EEF Blog: Handbooks for Humans – 5 simple ways to use stories to deepen children’s social and emotional learning skills
Primary school deputy head and Year 5 teacher, Beth Rowe, offers some suggestions for harnessing the power of reading to improve children’s social and emotional learning skills…
When my eldest son was diagnosed with autism (aged 7), I took great solace from the fact that he was an avid reader. We used to joke about him reading novels like handbooks to help him navigate the social and emotional world around him.
Regardless of whether you are neuro-typical or neuro-diverse, great books are one of the most accessible and powerful tools in the classroom for teaching empathy and emotional literacy.
Neil Gaiman put it beautifully, 'Fiction gives us empathy: it puts us inside the minds of other people, gives us the gifts of seeing the world through their eyes. Fiction is a lie that tells us true things, over and over.'
Here are some simple ways to build books into the heart of your Social and Emotional Learning (SEL) curriculum:
Read a great class book!
One of the easiest ways to help children walk in someone else’s shoes, is to choose a class book where a character they care about faces challenges.
As a teacher reading to your class, you are able to model emotional responses to the story. We typically model expectations in writing and should have confidence about the value of modelling emotional responses to reading too.
Sharing a class story gives endless opportunity to share emotional responses (our own and those of characters in the book): feeling sad, feeling angry, feeling joy, feeling uncomfortable can all be explored together and unpicked through story.
One of the best things about having a class novel is that it is a simple routine that embeds emotional literacy into your everyday teaching. Pick the right book and you will naturally find yourself reflecting with the children on why people are behaving or feeling a certain way.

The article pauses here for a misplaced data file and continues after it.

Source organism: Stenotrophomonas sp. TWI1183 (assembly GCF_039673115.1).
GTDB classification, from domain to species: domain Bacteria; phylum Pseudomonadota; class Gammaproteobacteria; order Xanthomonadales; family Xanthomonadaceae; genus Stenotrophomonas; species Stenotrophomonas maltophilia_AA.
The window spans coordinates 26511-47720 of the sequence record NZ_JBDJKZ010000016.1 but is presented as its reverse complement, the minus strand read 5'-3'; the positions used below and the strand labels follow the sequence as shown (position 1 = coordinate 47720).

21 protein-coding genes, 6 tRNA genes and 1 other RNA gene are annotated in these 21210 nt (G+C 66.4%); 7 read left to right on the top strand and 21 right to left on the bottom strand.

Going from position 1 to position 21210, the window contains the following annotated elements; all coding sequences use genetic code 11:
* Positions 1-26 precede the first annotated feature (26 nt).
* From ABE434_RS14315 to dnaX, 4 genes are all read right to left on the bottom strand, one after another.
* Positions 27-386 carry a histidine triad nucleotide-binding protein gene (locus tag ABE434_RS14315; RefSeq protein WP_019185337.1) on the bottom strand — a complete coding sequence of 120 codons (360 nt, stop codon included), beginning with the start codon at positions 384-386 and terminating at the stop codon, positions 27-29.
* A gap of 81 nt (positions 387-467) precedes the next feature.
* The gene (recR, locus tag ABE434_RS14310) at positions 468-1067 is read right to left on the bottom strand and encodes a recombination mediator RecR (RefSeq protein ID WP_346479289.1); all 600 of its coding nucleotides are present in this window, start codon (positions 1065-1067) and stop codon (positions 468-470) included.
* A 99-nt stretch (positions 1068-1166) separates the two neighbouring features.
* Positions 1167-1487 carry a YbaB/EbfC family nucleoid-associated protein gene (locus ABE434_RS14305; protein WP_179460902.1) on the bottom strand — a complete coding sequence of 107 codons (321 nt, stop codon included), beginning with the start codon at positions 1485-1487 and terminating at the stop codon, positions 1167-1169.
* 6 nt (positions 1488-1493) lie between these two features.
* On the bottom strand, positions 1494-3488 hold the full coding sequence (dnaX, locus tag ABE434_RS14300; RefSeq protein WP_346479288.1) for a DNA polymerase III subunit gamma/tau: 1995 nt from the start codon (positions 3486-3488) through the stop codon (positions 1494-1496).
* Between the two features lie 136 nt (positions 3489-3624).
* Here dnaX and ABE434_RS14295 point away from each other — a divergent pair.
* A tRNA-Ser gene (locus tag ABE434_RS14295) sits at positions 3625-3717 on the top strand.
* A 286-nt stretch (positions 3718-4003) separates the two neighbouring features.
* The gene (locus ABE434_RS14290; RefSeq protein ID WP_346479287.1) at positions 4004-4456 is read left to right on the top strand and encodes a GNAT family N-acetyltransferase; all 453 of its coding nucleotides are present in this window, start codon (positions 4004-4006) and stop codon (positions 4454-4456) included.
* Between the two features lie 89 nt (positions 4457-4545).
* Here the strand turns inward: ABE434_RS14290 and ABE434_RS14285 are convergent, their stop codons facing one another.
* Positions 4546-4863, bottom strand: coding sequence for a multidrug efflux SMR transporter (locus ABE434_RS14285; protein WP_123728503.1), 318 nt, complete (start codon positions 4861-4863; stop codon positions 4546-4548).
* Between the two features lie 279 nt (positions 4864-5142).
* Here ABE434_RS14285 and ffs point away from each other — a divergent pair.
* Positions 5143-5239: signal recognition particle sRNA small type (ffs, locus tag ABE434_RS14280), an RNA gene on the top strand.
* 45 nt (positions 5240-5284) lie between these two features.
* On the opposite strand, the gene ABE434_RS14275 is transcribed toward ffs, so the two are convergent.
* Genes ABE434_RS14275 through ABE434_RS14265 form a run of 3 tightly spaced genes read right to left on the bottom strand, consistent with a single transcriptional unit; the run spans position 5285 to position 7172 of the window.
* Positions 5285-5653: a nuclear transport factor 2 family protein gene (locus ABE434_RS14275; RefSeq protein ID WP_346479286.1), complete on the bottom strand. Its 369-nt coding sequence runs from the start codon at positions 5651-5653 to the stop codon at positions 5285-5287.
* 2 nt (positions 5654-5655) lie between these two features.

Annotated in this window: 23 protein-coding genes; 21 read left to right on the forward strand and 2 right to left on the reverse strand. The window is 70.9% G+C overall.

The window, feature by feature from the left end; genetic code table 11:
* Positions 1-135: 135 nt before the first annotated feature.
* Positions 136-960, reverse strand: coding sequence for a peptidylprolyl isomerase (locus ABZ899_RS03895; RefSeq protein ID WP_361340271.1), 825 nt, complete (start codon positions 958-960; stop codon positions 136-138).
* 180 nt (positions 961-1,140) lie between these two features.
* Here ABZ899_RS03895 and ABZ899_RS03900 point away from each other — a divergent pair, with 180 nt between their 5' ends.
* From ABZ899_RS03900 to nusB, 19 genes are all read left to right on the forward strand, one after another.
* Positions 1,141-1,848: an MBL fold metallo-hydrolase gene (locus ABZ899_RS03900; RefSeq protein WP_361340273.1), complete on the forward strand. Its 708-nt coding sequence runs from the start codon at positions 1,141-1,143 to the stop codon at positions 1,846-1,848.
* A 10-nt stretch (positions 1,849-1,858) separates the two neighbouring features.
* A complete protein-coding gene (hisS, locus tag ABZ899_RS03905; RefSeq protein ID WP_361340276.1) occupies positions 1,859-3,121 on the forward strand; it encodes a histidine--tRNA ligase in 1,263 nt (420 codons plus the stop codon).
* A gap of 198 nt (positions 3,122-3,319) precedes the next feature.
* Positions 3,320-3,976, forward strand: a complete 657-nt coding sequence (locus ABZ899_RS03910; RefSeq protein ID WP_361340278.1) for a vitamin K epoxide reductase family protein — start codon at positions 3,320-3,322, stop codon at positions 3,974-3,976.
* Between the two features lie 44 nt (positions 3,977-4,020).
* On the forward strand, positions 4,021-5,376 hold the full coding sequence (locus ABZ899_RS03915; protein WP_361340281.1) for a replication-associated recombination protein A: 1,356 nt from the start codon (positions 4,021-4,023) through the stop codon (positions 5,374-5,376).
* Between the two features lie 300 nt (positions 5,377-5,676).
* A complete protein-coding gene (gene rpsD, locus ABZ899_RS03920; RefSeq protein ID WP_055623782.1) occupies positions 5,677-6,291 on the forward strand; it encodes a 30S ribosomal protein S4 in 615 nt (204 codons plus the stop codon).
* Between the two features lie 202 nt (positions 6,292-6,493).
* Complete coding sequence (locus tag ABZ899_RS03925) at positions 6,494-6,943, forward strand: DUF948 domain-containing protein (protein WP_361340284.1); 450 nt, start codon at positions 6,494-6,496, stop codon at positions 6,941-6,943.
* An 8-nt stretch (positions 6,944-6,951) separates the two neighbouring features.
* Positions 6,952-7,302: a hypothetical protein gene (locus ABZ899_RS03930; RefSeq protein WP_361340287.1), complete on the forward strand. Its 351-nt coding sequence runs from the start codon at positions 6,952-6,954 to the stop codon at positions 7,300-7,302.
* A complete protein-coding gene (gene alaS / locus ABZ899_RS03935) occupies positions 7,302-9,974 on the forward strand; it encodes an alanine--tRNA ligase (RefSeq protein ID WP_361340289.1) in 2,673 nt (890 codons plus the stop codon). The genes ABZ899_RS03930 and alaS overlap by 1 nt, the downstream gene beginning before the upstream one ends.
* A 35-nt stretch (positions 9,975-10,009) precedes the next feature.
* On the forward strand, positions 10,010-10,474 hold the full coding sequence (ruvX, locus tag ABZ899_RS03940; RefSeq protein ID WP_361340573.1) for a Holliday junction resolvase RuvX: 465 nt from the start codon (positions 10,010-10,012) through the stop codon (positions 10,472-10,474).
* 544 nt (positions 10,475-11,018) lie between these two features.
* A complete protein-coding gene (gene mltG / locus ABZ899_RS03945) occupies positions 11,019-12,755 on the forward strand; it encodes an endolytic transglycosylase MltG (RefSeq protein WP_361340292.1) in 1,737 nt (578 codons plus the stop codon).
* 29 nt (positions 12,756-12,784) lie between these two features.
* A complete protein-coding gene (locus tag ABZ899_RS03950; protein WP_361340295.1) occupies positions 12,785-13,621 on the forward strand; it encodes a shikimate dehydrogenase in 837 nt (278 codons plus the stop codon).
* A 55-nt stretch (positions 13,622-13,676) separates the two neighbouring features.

It is important to choose your book with care and consider the needs of your current class. Who do your children need to meet? What situations might they need help empathising with?
Stock your library and bookshelves to reflect a wide range of realities
Once again, stories provide the opportunity for children to rehearse how they might respond to situations and people who might be unfamiliar to them.
For example, Wonder by RJ Palacio is a fantastic example of a story which invites empathy and understanding for someone living with a facial difference. In our rural setting, we have expanded our library to help our children read about a more diverse world than the one they might see out of their classroom window.
Use a bank of sentence stems to help your children answer questions using emotional vocabulary.
Children need practice to become articulate and confident with SEL terms and a simple structure (used orally as well as for written answers) can help:
- I wonder if that character felt ______ because _______.
- I can tell they felt ______ because _______.
- That character felt _______ and I have felt like that too when ________.
Six recommendations for improving Social and Emotional Learning
Even though SEL is already a large (and often unrecognised) part of a teacher's job, few receive support on how they can develop these skills in their everyday teaching practice. This guidance offers some practical, evidence-based support
Keep Using Picture Books - whatever age group you are working with!
I like to use a detail from a picture as a stimulus for discussion. Pictures are a great leveller and can reduce stress for children who find reading or understanding longer texts challenging.
My Year 5s and I have been reading Bloom by Anne Booth and Robyn Owen Wilson in our class assembly times. After reading the book through twice, we spent 15 minutes considering the old man’s face in the final picture and hunting for the right vocabulary to describe how he was feeling: humble, nervous, a bit anxious, gentle, shy.
This discussion helped clarify emotional vocabulary in a natural but challenging way. The children in the class moved on from initial answers of ‘happy’ or ‘sad’ to a more nuanced understanding of how that character felt after his emotional journey in the story.
There are a wealth of resources available to support teachers who are looking for texts to use in their SEL curriculum.
I would particularly recommend Empathy Lab as a starting point for teachers wishing to develop reading for empathy in their school or classroom.